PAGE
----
Thursday, February 24, 2011

Friday Fiction for February 25, 2011

Another Friday is upon us (where DOES a week go?), and Catrina Bradley is our gracious hostess for Friday Fiction over on her blog, Speak to the Mountain. You don’t have to move mountains, though, to find the Linky tool and great stories for your weekend reading pleasure.

One criticism I’ve received from several readers about Cardan’s Pod is that it seems to “fast forward” at the end, skipping over a lot of details by simply mentioning them in passing. I can’t argue with that assessment, since at the time, I had to weigh how important I thought those scenes were to the overall flow of the story. In a few cases, I have gone back and filled in these events with short stories, and this week’s submission is one such case. The time frame is Josh’s first morning back at Cardan Pharmaceuticals, after the murder attempt and his time in hiding, and corresponds to the same time period as the story posted back on June 12, 2009.

A Lonely Place

“Good morning, Mr. Cardan,” the security guard at the entrance greeted him as he entered the lobby. “It’s good to see you again; we were all so worried when you turned up missing.”

He smiled and nodded politely at her in reply. He’d entered that same door and walked this same hallway so many times before, but this time felt strange; stranger even than the first time he’d walked in as the new owner and President of Cardan Pharmaceuticals after the death of his father. Even more than they had done that first day on the job, people stood to peer over the top of cubicle walls or stepped out of offices to watch him walk by. The looks that first time had been ones of uncertainty and curiosity, wondering what the “new kid” was going to do with the company. This morning, however, the looks were ones of relief and, to a certain degree, sympathy.

“Welcome back, Josh,” the executive secretary said as he approached her desk. “I’m glad you’re back.”

“Thanks, Janice,” he replied with less feeling than he thought he should have. “Would you ask Robert Barron to come see me when he gets here?”

“He’s already here,” she informed him. “I’ll let him know you’d like to see him.”

He thanked her and proceeded into his office, settling into the chair at his desk and swiveling around to stare out the window. A few weeks ago he had enjoyed looking at the nicely landscaped grounds outside his office; now he found himself thinking that what he really needed was an ocean view.

He heard the door open and Robert Barron’s voice speaking. “You wanted to see me, Josh?”

“Grab a chair, Rob,” he instructed without turning around. “We’ve got some business to discuss.” Robert had been his father’s “right-hand man” for a number of years and knew the business of running Cardan Pharmaceuticals from the inside-out. While Joshua Cardan was officially the head of the company, Robert Barron was the one who kept things going properly. He finally turned his chair around to face his associate, and noted the odd look on the man’s face. “What’s wrong?” He asked.

Rob shook his head momentarily. “Nothing, really; it’s just that when you told me to grab a chair, you sounded so much like your father that I half expected to see Paul Cardan sitting there when you turned around.” He stared for a moment. “I never noticed before how much you favor him.”

“I noticed that myself, recently,” Josh agreed with a touch of sadness in his voice.

“He was a good man,” Rob added. “I’m just glad now that I didn’t have to attend the funeral for another Cardan. I shouldn’t need to tell you how concerned we all were when the Bitter Pill was found adrift or how shocked we all are at what really happened.”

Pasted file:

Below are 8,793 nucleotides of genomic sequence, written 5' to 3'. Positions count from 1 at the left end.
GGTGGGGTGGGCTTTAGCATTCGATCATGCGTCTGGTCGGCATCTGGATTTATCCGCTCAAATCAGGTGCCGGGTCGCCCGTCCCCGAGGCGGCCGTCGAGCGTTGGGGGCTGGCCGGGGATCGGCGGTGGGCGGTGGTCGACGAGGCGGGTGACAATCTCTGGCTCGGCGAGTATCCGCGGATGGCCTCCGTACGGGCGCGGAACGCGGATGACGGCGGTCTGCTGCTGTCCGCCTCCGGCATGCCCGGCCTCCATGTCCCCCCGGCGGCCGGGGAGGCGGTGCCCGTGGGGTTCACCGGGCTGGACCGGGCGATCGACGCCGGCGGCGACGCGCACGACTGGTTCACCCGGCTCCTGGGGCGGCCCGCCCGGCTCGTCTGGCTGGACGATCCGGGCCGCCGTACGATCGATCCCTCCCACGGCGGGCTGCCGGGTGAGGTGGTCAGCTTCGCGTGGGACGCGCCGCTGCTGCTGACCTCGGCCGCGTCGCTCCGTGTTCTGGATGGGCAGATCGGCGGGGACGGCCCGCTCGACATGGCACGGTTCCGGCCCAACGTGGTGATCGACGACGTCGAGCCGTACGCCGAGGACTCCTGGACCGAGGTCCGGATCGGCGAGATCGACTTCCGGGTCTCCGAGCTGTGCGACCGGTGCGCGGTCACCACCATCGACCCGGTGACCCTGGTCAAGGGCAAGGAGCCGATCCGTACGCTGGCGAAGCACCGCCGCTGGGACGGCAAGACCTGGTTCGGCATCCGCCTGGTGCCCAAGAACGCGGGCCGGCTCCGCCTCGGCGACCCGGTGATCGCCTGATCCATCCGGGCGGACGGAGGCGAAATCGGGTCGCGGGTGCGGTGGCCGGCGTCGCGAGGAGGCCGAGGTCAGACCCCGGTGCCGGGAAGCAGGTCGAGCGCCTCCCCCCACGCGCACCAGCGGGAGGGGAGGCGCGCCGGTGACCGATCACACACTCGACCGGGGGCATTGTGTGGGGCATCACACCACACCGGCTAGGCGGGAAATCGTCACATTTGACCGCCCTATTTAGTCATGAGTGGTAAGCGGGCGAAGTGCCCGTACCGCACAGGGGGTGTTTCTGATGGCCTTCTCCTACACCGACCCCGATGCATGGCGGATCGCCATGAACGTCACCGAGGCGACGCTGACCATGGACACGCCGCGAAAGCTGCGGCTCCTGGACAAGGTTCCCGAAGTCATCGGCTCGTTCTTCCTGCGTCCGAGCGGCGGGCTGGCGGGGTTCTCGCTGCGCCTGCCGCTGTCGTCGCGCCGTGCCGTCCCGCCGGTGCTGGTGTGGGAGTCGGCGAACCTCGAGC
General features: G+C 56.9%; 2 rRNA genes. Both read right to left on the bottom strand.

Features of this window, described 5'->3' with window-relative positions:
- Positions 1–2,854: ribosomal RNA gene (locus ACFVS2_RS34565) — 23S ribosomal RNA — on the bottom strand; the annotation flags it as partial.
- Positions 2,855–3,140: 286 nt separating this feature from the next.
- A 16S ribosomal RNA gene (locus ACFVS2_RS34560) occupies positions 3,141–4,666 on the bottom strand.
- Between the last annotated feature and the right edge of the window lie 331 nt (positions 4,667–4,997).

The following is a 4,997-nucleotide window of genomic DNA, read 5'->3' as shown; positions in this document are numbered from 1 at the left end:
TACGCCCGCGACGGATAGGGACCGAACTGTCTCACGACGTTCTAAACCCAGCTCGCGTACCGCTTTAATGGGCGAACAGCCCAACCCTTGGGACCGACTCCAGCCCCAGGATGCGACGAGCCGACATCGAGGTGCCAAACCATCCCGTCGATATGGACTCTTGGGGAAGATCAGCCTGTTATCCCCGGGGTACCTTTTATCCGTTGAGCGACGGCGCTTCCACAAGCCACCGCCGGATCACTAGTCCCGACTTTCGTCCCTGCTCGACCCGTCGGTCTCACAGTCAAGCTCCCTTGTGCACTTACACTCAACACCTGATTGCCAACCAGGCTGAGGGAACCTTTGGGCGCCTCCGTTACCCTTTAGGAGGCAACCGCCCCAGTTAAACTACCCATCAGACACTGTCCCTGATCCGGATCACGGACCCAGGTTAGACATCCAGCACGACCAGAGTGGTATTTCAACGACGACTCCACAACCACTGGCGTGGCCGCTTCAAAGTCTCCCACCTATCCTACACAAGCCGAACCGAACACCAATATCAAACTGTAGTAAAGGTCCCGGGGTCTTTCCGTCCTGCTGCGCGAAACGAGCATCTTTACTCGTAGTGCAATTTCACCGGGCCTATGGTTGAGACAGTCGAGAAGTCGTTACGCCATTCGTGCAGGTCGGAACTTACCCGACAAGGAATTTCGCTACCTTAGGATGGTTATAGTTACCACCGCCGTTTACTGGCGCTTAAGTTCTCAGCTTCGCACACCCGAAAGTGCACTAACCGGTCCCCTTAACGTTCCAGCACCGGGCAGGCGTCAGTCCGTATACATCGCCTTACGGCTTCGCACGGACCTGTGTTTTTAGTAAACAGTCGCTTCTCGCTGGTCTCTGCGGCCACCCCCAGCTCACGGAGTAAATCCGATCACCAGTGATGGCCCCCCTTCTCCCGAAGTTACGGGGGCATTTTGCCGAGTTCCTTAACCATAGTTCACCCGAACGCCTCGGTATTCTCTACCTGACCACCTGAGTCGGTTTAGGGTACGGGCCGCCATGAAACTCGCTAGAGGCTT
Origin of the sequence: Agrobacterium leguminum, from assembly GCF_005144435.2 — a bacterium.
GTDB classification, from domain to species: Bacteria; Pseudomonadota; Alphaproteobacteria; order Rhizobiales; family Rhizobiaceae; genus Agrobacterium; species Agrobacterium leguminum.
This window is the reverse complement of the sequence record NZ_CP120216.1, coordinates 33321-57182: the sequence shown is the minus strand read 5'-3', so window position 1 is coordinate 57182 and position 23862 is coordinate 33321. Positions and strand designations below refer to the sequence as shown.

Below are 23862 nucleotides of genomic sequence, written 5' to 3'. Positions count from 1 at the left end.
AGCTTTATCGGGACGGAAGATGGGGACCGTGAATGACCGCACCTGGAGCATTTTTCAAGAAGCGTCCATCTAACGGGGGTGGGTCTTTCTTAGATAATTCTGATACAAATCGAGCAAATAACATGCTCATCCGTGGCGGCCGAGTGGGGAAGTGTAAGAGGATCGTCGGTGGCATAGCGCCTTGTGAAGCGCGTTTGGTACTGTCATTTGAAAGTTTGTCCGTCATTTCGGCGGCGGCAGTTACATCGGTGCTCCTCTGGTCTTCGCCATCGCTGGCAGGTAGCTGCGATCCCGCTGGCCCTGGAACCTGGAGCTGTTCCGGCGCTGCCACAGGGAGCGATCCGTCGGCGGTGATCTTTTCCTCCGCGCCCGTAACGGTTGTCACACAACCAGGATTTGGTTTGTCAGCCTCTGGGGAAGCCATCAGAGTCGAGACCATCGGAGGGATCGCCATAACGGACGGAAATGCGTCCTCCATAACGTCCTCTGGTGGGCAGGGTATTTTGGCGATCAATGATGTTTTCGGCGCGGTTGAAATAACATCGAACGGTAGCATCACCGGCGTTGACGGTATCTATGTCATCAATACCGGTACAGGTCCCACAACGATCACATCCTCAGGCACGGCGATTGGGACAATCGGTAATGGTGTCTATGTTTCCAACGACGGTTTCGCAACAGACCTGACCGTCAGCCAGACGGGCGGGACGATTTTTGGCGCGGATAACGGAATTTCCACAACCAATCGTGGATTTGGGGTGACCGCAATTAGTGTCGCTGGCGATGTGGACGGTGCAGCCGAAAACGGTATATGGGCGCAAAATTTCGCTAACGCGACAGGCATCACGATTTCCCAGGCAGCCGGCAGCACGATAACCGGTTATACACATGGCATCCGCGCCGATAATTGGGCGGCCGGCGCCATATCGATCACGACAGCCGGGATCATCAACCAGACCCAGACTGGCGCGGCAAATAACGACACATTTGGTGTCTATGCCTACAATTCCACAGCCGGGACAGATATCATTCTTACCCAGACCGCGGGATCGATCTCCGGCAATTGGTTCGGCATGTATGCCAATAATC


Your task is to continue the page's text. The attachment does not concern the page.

“Believe me, you couldn’t be half as shocked as I was by it all. You don’t marry someone expecting them to try and murder you.”

“What did happen out there, Josh? All the reports we heard when you first went missing gave little hope of finding you alive; how did you get from where they threw you overboard to that island, anyway?”

“Someone was close enough to see it happen and rescued me; someone I can’t talk about right now, Rob.”

“Well, thank God that whoever it was happened to be there!”

“I have been doing just that,” Josh said, his eyes aimed down at the top of his desk. Looking back up to the man across from him he changed subjects. “Rob, you know more about how this company works than anyone I know. What would it take for us to branch out our product line?”

“Branch out? What kind of new product line are we discussing here?”

“Medical electronics; in particular, support machinery.”

Rob digested this a moment. “It’s not something that Cardan Pharmaceuticals has done before, and we don’t really have the expertise yet to break into the field and compete against the established players. We could do it, but from a business standpoint I’m not sure how the stockholders would respond to the investment risk.”

“What if I told you that I have a line on the design for a machine that would keep a donor organ alive and fully functional indefinitely?”

Rob mulled that over a moment. “Define ‘fully functional’.”

Josh held his eyes. “I’m talking about a machine that not only supports life, but also simulates the body environment so that the organ continues working as it would inside the body. A kidney would filter blood and produce urine; a heart would beat to pump blood; a uterus would continue the monthly cycle and could even sustain pregnancy.”

Rob flinched slightly. “Okay, the first two I can understand, but that last example; why would anyone want that? It’s not like they perform uterine transplants.”

“I’m talking capability, Rob. Maybe it’s not for transplants; maybe it’s for research purposes. Ever consider what it would be like if doctors could keep a diseased organ alive outside the body of the patient so that they could experiment with treatment options without prolonging the patient’s suffering? Imagine testing new drugs on tissue that unexpected side-effects won’t result in life-altering damage to a patient.”